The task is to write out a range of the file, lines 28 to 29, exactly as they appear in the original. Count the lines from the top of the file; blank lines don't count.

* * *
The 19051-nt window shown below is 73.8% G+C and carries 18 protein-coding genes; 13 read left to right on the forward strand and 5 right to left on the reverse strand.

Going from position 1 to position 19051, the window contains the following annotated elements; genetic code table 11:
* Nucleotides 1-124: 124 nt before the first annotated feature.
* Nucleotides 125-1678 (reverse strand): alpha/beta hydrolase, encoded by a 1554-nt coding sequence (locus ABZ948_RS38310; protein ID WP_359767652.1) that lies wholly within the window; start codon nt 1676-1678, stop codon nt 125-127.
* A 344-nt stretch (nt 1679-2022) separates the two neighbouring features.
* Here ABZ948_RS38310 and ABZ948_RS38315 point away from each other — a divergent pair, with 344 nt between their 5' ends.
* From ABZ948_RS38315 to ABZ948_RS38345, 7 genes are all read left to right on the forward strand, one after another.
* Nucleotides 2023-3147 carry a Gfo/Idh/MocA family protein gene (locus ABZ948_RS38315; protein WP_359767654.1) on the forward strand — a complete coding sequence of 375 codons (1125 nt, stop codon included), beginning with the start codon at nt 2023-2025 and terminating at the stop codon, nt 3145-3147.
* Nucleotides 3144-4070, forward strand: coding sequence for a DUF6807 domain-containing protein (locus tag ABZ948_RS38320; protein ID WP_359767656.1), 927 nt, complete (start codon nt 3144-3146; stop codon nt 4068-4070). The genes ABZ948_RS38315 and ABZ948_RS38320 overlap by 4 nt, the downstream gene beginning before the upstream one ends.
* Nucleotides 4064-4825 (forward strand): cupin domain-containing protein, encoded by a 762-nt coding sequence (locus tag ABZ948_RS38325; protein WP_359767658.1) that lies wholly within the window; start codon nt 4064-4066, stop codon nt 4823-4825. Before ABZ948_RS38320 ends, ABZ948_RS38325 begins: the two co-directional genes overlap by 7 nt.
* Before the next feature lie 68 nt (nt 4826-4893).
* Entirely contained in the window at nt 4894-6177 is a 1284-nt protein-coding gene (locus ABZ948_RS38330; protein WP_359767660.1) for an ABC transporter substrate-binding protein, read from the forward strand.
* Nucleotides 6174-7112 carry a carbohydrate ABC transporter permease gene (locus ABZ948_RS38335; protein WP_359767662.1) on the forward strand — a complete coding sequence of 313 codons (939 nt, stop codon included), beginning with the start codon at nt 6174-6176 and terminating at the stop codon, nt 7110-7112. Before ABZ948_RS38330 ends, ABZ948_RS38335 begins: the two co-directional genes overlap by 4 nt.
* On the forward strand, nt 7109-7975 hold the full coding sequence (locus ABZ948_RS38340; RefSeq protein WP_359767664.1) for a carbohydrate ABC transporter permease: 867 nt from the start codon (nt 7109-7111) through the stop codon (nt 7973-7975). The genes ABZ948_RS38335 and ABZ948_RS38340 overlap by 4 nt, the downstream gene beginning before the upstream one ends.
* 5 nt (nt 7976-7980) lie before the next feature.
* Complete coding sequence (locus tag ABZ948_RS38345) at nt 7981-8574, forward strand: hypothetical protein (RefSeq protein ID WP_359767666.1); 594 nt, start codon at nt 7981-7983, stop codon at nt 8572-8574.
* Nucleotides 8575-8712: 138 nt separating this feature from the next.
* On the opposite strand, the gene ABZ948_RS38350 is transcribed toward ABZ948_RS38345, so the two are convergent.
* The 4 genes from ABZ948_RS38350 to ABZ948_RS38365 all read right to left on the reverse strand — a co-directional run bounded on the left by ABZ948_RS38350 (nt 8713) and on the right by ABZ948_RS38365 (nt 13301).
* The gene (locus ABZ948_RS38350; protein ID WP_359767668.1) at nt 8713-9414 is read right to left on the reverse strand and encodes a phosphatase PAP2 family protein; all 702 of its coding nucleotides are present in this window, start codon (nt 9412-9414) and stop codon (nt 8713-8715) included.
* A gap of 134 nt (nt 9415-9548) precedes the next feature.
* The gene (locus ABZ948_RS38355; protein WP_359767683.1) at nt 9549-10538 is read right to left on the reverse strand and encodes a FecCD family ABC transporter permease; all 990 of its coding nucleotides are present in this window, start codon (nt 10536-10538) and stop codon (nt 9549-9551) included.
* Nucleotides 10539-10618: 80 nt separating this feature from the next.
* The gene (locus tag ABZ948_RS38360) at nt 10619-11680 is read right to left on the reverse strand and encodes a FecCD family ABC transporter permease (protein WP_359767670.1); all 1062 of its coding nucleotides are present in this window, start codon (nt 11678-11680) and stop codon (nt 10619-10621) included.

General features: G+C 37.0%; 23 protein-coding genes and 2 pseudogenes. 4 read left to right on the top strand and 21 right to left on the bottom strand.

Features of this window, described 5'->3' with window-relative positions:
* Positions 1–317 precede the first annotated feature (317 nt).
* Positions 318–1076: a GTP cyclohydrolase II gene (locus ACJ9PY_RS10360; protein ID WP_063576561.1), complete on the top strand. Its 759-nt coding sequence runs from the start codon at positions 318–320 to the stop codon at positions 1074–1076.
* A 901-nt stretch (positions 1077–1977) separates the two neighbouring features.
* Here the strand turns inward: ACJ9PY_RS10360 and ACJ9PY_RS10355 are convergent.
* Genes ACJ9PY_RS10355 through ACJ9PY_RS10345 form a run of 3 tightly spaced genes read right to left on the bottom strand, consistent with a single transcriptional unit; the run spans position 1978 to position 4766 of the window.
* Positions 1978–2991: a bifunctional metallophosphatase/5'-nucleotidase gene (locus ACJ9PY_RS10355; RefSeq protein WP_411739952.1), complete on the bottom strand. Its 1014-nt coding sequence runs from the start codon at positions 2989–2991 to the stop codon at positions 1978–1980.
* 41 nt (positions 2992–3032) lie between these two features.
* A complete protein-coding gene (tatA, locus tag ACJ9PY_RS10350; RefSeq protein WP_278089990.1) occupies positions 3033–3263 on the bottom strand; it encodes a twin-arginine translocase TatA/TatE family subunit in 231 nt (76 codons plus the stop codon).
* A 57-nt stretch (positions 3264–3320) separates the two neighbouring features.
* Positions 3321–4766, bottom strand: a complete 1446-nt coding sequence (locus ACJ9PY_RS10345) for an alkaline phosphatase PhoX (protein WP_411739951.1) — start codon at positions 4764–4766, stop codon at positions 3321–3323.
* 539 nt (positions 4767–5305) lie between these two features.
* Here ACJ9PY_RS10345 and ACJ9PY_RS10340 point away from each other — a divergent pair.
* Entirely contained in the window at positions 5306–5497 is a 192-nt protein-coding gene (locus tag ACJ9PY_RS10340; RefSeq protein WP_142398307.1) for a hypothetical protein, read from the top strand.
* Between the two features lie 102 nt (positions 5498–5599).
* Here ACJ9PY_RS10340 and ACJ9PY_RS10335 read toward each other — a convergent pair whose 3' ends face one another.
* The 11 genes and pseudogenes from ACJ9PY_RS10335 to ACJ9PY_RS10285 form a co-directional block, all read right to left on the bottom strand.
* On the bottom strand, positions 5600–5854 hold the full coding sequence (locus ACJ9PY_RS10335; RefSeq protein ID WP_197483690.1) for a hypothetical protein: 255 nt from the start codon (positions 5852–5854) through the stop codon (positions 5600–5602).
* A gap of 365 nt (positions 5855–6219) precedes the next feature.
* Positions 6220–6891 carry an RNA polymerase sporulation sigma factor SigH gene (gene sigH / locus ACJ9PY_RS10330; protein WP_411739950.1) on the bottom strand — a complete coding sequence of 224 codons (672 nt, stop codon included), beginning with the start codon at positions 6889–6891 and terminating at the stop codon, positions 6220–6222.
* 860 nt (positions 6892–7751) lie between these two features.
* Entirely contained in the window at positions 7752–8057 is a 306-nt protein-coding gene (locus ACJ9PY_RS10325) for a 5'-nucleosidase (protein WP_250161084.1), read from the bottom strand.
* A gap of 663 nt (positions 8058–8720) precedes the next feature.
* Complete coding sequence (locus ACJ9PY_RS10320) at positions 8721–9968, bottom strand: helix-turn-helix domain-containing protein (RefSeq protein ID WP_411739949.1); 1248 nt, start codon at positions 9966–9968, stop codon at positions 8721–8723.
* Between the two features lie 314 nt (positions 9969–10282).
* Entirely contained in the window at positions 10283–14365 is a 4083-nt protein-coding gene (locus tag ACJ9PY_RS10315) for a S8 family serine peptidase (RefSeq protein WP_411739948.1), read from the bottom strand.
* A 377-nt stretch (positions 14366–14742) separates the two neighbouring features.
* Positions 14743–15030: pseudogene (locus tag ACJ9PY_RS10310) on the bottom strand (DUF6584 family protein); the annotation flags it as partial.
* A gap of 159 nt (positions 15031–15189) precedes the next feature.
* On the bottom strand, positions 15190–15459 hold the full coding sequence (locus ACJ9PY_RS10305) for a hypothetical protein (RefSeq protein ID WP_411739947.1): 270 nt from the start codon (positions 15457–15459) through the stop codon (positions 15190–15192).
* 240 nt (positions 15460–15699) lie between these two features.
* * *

* Positions 318–1076: a GTP cyclohydrolase II gene (locus ACJ9PY_RS10360; protein ID WP_063576561.1), complete on the top strand. Its 759-nt coding sequence runs from the start codon at positions 318–320 to the stop codon at positions 1074–1076.
* A 901-nt stretch (positions 1077–1977) separates the two neighbouring features.